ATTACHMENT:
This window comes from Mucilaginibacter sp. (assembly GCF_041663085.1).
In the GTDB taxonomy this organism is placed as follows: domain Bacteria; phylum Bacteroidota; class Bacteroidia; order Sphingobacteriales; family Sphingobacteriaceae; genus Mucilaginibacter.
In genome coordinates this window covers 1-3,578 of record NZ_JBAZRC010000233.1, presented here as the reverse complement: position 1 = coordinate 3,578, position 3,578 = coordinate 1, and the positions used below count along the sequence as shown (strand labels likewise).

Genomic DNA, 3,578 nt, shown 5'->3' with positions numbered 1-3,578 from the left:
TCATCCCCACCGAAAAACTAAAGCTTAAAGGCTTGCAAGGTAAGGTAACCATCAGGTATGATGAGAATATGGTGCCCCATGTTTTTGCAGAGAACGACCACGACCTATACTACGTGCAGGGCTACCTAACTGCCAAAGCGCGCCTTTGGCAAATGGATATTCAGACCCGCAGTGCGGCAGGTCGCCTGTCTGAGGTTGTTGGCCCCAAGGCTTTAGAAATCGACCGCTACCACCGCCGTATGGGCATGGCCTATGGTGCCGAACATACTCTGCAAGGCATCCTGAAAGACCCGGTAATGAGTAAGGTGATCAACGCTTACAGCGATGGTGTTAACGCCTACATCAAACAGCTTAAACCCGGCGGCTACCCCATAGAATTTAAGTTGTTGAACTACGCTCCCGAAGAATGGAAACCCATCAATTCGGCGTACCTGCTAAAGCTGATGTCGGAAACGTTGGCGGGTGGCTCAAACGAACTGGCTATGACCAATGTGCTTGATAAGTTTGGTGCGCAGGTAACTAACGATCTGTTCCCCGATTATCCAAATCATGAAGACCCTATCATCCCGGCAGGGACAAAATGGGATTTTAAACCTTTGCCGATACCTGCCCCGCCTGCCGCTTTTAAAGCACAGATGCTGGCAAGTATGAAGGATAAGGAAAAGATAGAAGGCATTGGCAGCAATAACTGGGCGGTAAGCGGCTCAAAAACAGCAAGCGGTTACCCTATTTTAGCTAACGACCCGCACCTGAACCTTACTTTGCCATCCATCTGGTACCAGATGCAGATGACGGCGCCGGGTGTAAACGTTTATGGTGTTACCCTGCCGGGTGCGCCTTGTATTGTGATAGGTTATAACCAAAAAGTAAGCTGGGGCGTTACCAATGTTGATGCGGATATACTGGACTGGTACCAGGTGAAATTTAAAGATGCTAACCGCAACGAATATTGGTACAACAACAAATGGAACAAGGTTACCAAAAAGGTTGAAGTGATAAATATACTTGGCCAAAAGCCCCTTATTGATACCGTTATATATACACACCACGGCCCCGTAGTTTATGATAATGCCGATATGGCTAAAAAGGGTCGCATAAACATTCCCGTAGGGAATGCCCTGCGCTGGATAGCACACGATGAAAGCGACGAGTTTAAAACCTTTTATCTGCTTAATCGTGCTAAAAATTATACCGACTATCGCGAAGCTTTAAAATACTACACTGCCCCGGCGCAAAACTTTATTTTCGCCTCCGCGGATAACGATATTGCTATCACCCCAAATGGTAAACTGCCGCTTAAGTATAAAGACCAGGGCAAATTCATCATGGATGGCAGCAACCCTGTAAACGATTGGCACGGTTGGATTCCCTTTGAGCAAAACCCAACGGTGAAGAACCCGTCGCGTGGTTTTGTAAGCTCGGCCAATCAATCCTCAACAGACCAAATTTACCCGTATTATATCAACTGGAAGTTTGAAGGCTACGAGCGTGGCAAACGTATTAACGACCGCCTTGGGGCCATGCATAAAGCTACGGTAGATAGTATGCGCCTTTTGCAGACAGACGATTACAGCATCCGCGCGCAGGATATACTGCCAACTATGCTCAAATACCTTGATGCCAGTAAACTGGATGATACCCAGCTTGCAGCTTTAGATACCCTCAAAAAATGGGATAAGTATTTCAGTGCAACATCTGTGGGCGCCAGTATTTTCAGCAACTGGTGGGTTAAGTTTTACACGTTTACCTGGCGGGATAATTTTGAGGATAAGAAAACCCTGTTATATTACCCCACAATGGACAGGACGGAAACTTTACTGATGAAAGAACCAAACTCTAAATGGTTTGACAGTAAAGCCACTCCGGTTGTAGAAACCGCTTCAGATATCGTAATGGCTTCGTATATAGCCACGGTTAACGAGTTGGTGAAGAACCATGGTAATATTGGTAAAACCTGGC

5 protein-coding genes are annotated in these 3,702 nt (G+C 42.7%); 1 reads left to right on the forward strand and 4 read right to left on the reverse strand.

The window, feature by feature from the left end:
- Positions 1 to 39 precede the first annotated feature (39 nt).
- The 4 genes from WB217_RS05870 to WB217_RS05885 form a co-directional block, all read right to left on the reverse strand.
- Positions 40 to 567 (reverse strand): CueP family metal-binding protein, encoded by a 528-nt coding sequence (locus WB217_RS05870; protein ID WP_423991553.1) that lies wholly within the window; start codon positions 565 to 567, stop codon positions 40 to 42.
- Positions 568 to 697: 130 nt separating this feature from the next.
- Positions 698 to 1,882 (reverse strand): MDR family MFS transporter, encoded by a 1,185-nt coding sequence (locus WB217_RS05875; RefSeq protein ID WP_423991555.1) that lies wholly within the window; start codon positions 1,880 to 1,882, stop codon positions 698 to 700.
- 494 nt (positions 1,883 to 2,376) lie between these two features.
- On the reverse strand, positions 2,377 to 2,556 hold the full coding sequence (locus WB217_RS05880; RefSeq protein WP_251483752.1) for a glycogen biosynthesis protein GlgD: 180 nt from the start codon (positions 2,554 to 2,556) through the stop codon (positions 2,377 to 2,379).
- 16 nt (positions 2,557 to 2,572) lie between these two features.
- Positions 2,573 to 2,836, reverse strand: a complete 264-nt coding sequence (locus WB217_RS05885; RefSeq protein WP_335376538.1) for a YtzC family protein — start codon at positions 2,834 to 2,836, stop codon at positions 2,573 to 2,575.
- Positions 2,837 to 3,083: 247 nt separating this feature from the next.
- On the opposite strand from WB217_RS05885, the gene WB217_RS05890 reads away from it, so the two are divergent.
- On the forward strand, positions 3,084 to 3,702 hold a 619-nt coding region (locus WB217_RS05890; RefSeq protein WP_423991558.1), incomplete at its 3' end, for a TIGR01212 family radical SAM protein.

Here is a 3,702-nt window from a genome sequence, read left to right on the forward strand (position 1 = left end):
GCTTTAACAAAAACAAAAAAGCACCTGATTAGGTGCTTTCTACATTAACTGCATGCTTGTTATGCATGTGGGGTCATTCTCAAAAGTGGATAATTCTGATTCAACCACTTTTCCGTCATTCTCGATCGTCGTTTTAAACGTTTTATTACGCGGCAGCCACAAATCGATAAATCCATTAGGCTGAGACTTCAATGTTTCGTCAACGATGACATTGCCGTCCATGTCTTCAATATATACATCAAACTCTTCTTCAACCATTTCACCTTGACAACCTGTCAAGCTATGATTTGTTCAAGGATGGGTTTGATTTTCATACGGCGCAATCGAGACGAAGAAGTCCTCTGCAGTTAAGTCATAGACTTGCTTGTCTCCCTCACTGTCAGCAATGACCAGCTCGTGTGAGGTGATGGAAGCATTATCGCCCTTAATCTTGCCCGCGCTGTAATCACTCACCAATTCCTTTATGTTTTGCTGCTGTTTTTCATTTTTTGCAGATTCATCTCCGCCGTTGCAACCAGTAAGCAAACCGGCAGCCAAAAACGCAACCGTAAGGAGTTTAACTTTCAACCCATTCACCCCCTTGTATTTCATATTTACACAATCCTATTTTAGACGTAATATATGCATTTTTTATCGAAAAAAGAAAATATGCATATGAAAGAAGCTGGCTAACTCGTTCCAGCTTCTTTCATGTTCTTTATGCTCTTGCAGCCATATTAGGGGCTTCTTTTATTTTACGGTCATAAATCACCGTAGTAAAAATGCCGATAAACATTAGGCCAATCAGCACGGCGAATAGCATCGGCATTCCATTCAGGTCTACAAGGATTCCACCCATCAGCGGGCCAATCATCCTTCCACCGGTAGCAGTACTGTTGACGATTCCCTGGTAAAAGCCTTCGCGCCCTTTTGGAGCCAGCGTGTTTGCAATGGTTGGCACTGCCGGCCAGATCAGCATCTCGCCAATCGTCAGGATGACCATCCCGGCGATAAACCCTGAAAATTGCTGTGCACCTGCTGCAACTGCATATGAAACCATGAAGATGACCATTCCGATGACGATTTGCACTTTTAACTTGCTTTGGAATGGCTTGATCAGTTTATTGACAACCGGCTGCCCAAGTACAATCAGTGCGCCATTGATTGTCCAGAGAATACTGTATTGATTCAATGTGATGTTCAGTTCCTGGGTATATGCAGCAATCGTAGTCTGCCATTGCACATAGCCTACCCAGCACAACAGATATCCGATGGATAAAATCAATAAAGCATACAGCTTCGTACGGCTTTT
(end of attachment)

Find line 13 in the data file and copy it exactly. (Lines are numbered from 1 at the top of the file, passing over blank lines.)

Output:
- 494 nt (positions 1,883 to 2,376) lie between these two features.